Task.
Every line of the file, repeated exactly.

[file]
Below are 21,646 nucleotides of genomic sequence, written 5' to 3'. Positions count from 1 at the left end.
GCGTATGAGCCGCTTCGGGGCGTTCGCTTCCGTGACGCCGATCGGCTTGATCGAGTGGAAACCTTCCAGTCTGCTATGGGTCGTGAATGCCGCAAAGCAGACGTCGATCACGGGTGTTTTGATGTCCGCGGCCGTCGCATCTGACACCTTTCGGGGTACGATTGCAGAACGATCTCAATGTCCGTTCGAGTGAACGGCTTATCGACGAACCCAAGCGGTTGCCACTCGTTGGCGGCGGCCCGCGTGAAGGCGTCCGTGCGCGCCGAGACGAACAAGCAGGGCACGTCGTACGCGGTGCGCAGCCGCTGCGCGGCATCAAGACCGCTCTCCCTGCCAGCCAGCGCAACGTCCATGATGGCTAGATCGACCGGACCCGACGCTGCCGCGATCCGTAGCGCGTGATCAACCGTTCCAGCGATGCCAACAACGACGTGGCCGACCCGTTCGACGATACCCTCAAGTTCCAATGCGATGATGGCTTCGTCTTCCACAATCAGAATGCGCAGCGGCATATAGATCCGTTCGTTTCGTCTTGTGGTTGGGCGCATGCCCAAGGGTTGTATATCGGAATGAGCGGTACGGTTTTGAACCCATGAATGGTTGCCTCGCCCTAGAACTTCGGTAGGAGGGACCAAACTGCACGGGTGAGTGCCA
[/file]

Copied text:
Below are 21,646 nucleotides of genomic sequence, written 5' to 3'. Positions count from 1 at the left end.
GCGTATGAGCCGCTTCGGGGCGTTCGCTTCCGTGACGCCGATCGGCTTGATCGAGTGGAAACCTTCCAGTCTGCTATGGGTCGTGAATGCCGCAAAGCAGACGTCGATCACGGGTGTTTTGATGTCCGCGGCCGTCGCATCTGACACCTTTCGGGGTACGATTGCAGAACGATCTCAATGTCCGTTCGAGTGAACGGCTTATCGACGAACCCAAGCGGTTGCCACTCGTTGGCGGCGGCCCGCGTGAAGGCGTCCGTGCGCGCCGAGACGAACAAGCAGGGCACGTCGTACGCGGTGCGCAGCCGCTGCGCGGCATCAAGACCGCTCTCCCTGCCAGCCAGCGCAACGTCCATGATGGCTAGATCGACCGGACCCGACGCTGCCGCGATCCGTAGCGCGTGATCAACCGTTCCAGCGATGCCAACAACGACGTGGCCGACCCGTTCGACGATACCCTCAAGTTCCAATGCGATGATGGCTTCGTCTTCCACAATCAGAATGCGCAGCGGCATATAGATCCGTTCGTTTCGTCTTGTGGTTGGGCGCATGCCCAAGGGTTGTATATCGGAATGAGCGGTACGGTTTTGAACCCATGAATGGTTGCCTCGCCCTAGAACTTCGGTAGGAGGGACCAAACTGCACGGGTGAGTGCCA